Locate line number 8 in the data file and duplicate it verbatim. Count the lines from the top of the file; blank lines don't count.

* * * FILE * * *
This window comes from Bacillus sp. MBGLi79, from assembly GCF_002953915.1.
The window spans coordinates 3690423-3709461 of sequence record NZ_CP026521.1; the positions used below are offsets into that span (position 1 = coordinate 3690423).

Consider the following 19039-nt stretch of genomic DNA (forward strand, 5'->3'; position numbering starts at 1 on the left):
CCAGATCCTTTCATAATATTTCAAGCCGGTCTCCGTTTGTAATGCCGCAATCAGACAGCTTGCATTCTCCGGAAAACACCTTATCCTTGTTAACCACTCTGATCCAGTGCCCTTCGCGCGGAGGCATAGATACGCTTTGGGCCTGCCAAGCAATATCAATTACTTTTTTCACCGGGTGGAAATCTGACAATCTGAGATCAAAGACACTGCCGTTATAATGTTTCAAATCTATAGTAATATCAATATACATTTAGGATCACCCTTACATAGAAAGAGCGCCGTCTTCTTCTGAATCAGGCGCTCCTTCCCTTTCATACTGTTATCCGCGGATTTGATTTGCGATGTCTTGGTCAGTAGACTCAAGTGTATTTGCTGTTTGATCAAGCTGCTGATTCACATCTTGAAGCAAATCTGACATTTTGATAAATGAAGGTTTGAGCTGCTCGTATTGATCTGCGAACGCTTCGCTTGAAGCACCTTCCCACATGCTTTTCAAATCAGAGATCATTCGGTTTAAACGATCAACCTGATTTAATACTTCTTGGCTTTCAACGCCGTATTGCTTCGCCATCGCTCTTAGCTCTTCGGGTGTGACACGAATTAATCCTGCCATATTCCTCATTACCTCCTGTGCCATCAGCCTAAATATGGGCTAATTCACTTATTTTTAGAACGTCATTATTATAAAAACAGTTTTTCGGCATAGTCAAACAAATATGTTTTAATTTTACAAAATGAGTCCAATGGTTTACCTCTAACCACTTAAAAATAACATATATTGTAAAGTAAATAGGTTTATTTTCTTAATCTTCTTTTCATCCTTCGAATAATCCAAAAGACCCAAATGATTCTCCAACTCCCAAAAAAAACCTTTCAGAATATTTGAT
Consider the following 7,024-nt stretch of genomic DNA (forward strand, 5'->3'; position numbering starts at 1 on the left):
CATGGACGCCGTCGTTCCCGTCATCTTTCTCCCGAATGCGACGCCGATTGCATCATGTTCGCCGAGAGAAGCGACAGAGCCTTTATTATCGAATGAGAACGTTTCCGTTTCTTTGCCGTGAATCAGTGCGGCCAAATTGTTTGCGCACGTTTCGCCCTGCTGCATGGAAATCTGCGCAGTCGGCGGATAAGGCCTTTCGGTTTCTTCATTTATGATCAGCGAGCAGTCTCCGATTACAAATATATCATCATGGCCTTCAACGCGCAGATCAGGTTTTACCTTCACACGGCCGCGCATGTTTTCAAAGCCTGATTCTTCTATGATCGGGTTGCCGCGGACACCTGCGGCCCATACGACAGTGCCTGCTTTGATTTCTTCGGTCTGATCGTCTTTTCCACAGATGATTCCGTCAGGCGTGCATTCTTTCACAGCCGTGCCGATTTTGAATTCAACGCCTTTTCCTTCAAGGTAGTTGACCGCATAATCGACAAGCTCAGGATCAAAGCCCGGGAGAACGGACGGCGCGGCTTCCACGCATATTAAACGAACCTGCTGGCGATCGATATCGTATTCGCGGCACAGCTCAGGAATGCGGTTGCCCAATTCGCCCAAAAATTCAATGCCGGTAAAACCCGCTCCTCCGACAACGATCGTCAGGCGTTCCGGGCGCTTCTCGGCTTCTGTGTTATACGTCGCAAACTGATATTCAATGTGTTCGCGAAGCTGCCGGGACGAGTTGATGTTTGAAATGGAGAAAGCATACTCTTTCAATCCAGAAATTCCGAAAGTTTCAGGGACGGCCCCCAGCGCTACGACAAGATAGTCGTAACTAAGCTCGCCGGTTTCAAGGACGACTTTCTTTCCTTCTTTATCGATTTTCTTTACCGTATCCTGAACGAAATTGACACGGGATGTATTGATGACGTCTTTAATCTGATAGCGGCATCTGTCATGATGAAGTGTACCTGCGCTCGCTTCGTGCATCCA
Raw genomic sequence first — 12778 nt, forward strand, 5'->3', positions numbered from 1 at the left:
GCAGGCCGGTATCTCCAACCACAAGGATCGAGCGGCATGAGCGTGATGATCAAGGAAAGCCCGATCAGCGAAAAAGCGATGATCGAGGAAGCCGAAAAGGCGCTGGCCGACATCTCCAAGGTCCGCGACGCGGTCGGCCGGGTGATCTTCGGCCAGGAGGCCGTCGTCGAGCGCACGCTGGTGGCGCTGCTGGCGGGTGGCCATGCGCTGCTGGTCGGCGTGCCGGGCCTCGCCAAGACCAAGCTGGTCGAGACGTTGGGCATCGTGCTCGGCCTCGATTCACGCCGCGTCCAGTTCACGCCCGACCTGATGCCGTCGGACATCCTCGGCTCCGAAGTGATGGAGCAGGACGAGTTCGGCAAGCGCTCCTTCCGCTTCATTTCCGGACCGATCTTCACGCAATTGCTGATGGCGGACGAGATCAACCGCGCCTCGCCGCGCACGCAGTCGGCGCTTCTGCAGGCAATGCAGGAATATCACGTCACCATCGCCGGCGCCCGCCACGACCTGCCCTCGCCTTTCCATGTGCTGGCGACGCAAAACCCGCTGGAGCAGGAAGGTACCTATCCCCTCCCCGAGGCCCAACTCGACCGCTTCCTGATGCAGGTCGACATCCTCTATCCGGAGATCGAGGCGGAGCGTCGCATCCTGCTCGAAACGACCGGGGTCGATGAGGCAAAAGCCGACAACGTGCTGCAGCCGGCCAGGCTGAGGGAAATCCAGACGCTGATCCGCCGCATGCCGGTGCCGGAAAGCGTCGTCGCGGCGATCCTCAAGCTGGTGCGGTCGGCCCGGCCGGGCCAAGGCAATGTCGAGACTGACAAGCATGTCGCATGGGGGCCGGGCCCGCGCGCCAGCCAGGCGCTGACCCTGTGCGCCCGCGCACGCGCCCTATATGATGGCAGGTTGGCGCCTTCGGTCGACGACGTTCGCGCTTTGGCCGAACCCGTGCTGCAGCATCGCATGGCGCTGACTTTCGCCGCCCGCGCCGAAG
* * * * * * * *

GCAGGCCGGTATCTCCAACCACAAGGATCGAGCGGCATGAGCGTGATGATCAAGGAAAGCCCGATCAGCGAAAAAGCGATGATCGAGGAAGCCGAAAAGGCGCTGGCCGACATCTCCAAGGTCCGCGACGCGGTCGGCCGGGTGATCTTCGGCCAGGAGGCCGTCGTCGAGCGCACGCTGGTGGCGCTGCTGGCGGGTGGCCATGCGCTGCTGGTCGGCGTGCCGGGCCTCGCCAAGACCAAGCTGGTCGAGACGTTGGGCATCGTGCTCGGCCTCGATTCACGCCGCGTCCAGTTCACGCCCGACCTGATGCCGTCGGACATCCTCGGCTCCGAAGTGATGGAGCAGGACGAGTTCGGCAAGCGCTCCTTCCGCTTCATTTCCGGACCGATCTTCACGCAATTGCTGATGGCGGACGAGATCAACCGCGCCTCGCCGCGCACGCAGTCGGCGCTTCTGCAGGCAATGCAGGAATATCACGTCACCATCGCCGGCGCCCGCCACGACCTGCCCTCGCCTTTCCATGTGCTGGCGACGCAAAACCCGCTGGAGCAGGAAGGTACCTATCCCCTCCCCGAGGCCCAACTCGACCGCTTCCTGATGCAGGTCGACATCCTCTATCCGGAGATCGAGGCGGAGCGTCGCATCCTGCTCGAAACGACCGGGGTCGATGAGGCAAAAGCCGACAACGTGCTGCAGCCGGCCAGGCTGAGGGAAATCCAGACGCTGATCCGCCGCATGCCGGTGCCGGAAAGCGTCGTCGCGGCGATCCTCAAGCTGGTGCGGTCGGCCCGGCCGGGCCAAGGCAATGTCGAGACTGACAAGCATGTCGCATGGGGGCCGGGCCCGCGCGCCAGCCAGGCGCTGACCCTGTGCGCCCGCGCACGCGCCCTATATGATGGCAGGTTGGCGCCTTCGGTCGACGACGTTCGCGCTTTGGCCGAACCCGTGCTGCAGCATCGCATGGCGCTGACTTTCGCCGCCCGCGCCGAAG